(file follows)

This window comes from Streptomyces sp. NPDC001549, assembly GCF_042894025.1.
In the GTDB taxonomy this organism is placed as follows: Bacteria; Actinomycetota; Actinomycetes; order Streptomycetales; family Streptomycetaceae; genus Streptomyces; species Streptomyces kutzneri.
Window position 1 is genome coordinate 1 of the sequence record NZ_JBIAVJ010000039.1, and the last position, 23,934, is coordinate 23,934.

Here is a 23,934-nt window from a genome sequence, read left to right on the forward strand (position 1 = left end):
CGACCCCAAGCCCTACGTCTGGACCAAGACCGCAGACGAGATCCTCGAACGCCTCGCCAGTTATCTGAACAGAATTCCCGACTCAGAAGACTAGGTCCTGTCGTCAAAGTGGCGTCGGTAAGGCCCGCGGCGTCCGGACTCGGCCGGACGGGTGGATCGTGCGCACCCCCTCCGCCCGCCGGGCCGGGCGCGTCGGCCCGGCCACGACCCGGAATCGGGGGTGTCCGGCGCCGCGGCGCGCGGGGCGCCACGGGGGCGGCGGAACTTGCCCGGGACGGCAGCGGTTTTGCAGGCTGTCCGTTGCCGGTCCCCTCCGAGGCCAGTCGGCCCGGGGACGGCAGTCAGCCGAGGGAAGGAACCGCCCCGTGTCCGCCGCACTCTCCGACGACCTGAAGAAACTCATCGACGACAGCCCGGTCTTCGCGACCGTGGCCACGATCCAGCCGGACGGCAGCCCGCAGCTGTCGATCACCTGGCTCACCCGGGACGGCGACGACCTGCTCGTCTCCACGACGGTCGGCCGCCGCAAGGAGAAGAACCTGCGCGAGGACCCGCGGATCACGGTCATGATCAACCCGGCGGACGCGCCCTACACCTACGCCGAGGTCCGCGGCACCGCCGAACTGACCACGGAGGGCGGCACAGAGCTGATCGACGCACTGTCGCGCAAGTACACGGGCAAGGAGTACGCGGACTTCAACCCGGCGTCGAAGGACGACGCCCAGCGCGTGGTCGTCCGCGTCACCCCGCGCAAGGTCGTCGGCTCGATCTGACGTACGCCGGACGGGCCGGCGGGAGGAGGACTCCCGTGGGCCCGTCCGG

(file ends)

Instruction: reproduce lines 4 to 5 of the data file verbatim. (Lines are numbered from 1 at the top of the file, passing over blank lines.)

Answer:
Here is a 23,934-nt window from a genome sequence, read left to right on the forward strand (position 1 = left end):
CGACCCCAAGCCCTACGTCTGGACCAAGACCGCAGACGAGATCCTCGAACGCCTCGCCAGTTATCTGAACAGAATTCCCGACTCAGAAGACTAGGTCCTGTCGTCAAAGTGGCGTCGGTAAGGCCCGCGGCGTCCGGACTCGGCCGGACGGGTGGATCGTGCGCACCCCCTCCGCCCGCCGGGCCGGGCGCGTCGGCCCGGCCACGACCCGGAATCGGGGGTGTCCGGCGCCGCGGCGCGCGGGGCGCCACGGGGGCGGCGGAACTTGCCCGGGACGGCAGCGGTTTTGCAGGCTGTCCGTTGCCGGTCCCCTCCGAGGCCAGTCGGCCCGGGGACGGCAGTCAGCCGAGGGAAGGAACCGCCCCGTGTCCGCCGCACTCTCCGACGACCTGAAGAAACTCATCGACGACAGCCCGGTCTTCGCGACCGTGGCCACGATCCAGCCGGACGGCAGCCCGCAGCTGTCGATCACCTGGCTCACCCGGGACGGCGACGACCTGCTCGTCTCCACGACGGTCGGCCGCCGCAAGGAGAAGAACCTGCGCGAGGACCCGCGGATCACGGTCATGATCAACCCGGCGGACGCGCCCTACACCTACGCCGAGGTCCGCGGCACCGCCGAACTGACCACGGAGGGCGGCACAGAGCTGATCGACGCACTGTCGCGCAAGTACACGGGCAAGGAGTACGCGGACTTCAACCCGGCGTCGAAGGACGACGCCCAGCGCGTGGTCGTCCGCGTCACCCCGCGCAAGGTCGTCGGCTCGATCTGACGTACGCCGGACGGGCCGGCGGGAGGAGGACTCCCGTGGGCCCGTCCGG